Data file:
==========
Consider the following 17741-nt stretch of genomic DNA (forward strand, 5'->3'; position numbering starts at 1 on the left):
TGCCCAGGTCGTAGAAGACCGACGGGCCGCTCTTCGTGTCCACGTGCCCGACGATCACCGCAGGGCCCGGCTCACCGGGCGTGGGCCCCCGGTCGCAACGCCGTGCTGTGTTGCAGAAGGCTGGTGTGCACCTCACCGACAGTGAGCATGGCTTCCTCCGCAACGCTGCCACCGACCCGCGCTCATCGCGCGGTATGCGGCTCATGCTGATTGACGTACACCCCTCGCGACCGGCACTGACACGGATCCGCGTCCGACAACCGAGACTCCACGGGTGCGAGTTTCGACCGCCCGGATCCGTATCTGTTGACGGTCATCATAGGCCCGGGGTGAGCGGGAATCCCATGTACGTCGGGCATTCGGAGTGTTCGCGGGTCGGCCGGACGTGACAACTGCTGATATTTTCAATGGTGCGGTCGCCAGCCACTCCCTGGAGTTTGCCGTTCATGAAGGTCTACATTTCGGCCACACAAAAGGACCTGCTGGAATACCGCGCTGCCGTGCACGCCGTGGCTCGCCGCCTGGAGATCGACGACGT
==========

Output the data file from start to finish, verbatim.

Consider the following 17741-nt stretch of genomic DNA (forward strand, 5'->3'; position numbering starts at 1 on the left):
TGCCCAGGTCGTAGAAGACCGACGGGCCGCTCTTCGTGTCCACGTGCCCGACGATCACCGCAGGGCCCGGCTCACCGGGCGTGGGCCCCCGGTCGCAACGCCGTGCTGTGTTGCAGAAGGCTGGTGTGCACCTCACCGACAGTGAGCATGGCTTCCTCCGCAACGCTGCCACCGACCCGCGCTCATCGCGCGGTATGCGGCTCATGCTGATTGACGTACACCCCTCGCGACCGGCACTGACACGGATCCGCGTCCGACAACCGAGACTCCACGGGTGCGAGTTTCGACCGCCCGGATCCGTATCTGTTGACGGTCATCATAGGCCCGGGGTGAGCGGGAATCCCATGTACGTCGGGCATTCGGAGTGTTCGCGGGTCGGCCGGACGTGACAACTGCTGATATTTTCAATGGTGCGGTCGCCAGCCACTCCCTGGAGTTTGCCGTTCATGAAGGTCTACATTTCGGCCACACAAAAGGACCTGCTGGAATACCGCGCTGCCGTGCACGCCGTGGCTCGCCGCCTGGAGATCGACGACGT